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A polyvalent and universal tool for genomic studies in gastropod molluscs (Heterobranchia: Tectipleura)
  • Juan Moles,
  • Gonzalo Giribet
Juan Moles
Harvard University Faculty of Arts and Sciences
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Gonzalo Giribet
Harvard University Faculty of Arts and Sciences
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Abstract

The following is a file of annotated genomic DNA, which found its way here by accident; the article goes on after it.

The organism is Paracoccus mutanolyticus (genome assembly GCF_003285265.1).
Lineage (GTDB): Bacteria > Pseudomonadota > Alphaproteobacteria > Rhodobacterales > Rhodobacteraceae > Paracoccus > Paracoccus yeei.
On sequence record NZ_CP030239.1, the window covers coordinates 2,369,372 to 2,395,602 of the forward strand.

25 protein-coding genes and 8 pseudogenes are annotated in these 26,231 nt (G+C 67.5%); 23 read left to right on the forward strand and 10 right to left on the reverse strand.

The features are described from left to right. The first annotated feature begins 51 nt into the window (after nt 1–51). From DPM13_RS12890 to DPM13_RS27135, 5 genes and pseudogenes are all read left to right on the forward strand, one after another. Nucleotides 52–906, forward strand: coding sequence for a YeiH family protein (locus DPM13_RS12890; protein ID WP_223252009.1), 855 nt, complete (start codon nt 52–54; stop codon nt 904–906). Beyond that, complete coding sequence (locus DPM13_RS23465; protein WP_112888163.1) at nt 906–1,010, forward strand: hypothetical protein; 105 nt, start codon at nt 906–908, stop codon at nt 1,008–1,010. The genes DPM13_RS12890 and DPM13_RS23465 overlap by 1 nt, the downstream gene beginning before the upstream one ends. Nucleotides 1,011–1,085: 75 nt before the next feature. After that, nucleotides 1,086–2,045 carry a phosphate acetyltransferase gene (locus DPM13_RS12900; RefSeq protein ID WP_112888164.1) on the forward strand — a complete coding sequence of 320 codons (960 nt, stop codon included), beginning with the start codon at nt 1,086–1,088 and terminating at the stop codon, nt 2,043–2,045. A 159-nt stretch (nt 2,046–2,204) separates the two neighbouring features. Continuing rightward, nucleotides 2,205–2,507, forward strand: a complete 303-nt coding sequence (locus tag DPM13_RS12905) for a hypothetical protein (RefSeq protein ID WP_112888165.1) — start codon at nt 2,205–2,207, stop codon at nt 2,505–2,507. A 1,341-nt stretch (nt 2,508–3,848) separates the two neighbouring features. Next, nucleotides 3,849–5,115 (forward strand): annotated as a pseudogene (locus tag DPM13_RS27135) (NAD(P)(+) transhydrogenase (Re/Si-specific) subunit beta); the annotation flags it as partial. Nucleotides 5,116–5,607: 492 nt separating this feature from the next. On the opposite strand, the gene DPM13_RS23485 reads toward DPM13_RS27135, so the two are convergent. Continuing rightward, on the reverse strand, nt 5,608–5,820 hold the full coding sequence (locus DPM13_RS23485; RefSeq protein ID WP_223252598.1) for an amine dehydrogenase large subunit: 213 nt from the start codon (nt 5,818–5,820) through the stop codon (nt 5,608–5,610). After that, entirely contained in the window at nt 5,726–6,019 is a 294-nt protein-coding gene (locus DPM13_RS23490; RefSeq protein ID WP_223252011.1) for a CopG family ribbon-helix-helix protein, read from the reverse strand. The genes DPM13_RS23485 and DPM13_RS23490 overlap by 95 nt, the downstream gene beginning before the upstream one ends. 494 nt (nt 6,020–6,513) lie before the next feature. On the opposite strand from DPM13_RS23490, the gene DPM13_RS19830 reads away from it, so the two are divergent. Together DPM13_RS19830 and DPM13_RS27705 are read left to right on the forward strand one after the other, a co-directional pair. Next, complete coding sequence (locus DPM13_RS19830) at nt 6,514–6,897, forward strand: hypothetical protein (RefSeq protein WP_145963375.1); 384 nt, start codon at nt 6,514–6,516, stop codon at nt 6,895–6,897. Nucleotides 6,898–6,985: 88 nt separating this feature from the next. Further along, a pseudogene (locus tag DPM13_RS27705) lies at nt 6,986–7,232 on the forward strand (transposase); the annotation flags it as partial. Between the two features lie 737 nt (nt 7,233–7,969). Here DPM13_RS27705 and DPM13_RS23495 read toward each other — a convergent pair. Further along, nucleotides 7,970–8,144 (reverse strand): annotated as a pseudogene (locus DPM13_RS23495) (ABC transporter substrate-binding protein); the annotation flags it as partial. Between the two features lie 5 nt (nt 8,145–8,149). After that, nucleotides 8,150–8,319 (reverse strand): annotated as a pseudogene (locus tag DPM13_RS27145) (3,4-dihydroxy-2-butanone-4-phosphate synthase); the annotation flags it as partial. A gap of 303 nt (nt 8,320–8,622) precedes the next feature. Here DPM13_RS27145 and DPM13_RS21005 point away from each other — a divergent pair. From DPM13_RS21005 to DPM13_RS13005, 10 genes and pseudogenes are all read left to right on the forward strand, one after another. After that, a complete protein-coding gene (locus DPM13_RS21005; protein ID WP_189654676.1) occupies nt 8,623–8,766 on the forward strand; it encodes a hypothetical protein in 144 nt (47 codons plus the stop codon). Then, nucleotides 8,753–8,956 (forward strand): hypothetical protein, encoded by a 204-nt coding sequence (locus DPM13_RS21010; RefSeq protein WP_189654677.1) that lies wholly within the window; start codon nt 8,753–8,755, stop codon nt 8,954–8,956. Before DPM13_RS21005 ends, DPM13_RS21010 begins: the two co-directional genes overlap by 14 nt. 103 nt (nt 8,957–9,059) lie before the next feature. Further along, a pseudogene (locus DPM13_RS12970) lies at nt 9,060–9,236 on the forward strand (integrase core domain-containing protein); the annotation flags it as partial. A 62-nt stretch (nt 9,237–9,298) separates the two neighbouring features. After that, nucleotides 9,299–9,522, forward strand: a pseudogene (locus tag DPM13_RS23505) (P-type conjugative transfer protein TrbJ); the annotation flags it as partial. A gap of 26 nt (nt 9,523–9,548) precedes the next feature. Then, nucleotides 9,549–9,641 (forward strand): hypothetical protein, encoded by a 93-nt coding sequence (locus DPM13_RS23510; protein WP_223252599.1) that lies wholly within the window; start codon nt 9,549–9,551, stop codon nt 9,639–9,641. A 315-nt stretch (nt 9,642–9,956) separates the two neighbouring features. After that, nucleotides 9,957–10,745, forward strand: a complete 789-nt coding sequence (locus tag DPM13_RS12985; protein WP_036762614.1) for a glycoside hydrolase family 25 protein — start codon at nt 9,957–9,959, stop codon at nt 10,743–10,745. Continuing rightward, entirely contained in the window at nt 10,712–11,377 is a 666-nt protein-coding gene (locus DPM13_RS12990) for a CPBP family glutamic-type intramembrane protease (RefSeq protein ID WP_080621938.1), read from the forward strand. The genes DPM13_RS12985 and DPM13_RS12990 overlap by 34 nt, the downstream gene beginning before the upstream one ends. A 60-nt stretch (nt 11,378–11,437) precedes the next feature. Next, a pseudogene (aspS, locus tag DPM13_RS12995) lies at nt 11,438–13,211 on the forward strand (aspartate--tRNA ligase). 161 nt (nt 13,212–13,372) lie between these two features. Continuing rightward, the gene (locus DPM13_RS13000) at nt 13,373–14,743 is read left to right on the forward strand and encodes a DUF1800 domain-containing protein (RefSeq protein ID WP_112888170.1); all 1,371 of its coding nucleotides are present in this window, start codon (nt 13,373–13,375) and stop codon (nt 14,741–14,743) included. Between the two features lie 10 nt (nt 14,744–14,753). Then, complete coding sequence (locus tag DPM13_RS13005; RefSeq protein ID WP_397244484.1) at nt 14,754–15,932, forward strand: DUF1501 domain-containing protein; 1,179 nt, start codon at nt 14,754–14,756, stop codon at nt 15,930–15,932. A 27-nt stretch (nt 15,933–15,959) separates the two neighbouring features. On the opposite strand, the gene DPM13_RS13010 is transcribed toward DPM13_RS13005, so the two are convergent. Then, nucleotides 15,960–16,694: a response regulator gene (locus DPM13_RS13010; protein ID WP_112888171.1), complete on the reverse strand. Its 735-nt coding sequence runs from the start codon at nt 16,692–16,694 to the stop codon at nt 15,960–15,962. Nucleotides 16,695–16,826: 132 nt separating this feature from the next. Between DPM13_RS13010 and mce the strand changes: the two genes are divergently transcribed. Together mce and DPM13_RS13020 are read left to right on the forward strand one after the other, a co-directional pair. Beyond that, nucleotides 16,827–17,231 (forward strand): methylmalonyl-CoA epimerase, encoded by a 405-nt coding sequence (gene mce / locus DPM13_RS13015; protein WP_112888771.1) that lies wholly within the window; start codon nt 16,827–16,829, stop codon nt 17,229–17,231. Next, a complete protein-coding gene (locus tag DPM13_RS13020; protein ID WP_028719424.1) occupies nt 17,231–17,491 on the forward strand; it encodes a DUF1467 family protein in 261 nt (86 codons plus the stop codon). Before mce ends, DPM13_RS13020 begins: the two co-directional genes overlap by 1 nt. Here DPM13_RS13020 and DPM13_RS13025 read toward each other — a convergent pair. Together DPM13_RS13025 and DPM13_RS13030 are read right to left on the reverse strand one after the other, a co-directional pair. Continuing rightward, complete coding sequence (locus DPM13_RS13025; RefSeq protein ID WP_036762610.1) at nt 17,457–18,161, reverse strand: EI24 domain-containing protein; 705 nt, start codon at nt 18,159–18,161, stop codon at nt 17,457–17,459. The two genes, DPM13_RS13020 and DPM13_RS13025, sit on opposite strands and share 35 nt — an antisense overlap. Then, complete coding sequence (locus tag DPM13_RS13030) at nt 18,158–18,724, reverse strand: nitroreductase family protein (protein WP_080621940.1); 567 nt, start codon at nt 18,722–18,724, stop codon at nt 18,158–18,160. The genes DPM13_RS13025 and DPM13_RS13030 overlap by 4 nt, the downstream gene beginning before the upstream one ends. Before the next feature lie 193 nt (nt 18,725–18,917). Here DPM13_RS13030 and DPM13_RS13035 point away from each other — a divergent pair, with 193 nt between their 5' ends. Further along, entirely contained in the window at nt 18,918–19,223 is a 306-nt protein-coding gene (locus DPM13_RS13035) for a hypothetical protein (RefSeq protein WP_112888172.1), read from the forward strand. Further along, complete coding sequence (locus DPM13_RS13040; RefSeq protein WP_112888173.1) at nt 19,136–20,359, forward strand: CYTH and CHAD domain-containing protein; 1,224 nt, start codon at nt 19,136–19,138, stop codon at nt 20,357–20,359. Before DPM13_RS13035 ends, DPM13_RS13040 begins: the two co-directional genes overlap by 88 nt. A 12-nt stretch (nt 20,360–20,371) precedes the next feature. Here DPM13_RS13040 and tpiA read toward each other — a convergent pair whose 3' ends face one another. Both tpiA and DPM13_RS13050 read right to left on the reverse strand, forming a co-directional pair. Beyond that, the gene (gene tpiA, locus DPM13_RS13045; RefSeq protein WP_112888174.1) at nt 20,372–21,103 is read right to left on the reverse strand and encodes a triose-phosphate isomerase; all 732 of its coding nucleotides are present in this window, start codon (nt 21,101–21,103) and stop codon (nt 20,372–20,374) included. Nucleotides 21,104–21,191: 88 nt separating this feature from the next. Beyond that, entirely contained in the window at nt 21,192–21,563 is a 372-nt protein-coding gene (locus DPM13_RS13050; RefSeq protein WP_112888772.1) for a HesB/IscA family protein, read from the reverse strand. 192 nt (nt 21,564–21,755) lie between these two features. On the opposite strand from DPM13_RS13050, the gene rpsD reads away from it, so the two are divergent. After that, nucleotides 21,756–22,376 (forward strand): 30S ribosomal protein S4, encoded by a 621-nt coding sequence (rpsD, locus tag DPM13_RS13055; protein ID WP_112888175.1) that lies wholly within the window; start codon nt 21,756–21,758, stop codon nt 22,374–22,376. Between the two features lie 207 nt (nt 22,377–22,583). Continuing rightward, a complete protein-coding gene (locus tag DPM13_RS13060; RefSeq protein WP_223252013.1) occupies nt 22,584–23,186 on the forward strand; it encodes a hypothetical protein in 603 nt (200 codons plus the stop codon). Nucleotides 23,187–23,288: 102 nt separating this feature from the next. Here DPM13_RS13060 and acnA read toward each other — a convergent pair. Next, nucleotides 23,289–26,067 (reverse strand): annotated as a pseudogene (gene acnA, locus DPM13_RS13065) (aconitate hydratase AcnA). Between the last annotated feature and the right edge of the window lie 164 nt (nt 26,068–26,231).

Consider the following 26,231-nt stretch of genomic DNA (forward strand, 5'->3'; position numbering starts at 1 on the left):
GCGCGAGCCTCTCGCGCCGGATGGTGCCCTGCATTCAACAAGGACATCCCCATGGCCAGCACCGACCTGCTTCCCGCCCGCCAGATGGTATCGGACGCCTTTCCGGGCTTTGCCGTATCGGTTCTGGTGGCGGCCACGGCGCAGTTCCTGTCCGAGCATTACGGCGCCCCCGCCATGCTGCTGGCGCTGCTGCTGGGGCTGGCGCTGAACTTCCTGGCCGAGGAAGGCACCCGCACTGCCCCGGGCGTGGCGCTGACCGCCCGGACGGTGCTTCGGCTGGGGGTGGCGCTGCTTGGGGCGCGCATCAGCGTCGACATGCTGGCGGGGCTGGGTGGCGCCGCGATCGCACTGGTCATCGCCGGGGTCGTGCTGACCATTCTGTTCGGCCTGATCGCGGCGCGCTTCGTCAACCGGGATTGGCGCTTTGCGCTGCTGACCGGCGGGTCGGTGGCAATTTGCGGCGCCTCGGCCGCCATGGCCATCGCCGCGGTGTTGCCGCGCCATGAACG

Molluscs are the second most diverse animal phylum and heterobranch gastropods present ~44,000 species. These comprise fascinating creatures with a huge morphological and ecological disparity. Such great diversity comes with even larger phylogenetic uncertainty and many taxa have been largely neglected in molecular assessments. Genomic tools have provided resolution to deep cladogenic events but generating large numbers of transcriptomes/genomes is expensive and usually requires fresh material. Here we leverage a target enrichment approach to design and synthesize a probe set based on available genomes and transcriptomes across Heterobranchia. Our probe set contains 57,606 70mer baits and targets a total of 2,259 ultra-conserved elements (UCEs). Post-sequencing capture efficiency was tested against 31 marine heterobranchs from major groups, including Acochlidia, Acteonoidea, Aplysiida, Cephalaspidea, Pleurobranchida, Pteropoda, Runcinida, Sacoglossa, and Umbraculida. The combined Trinity and Velvet assemblies recovered up to 2,211 UCEs in Tectipleura and up to 1,978 in Nudipleura, the most distantly related taxon to our core study group. Total alignment length was 525,599 bp and contained 52% informative sites and 21% missing data. Maximum-likelihood and Bayesian inference approaches recovered the monophyly of all orders tested as well as the larger clades Nudipleura, Panpulmonata, and Euopisthobranchia. The successful enrichment of diversely preserved material and DNA concentrations demonstrate the polyvalent nature of UCEs, and the universality of the probe set designed. We believe this probe set will enable multiple, interesting lines of research, that will benefit from an inexpensive and largely informative tool that will, additionally, benefit from the access to museum collections to gather genomic data.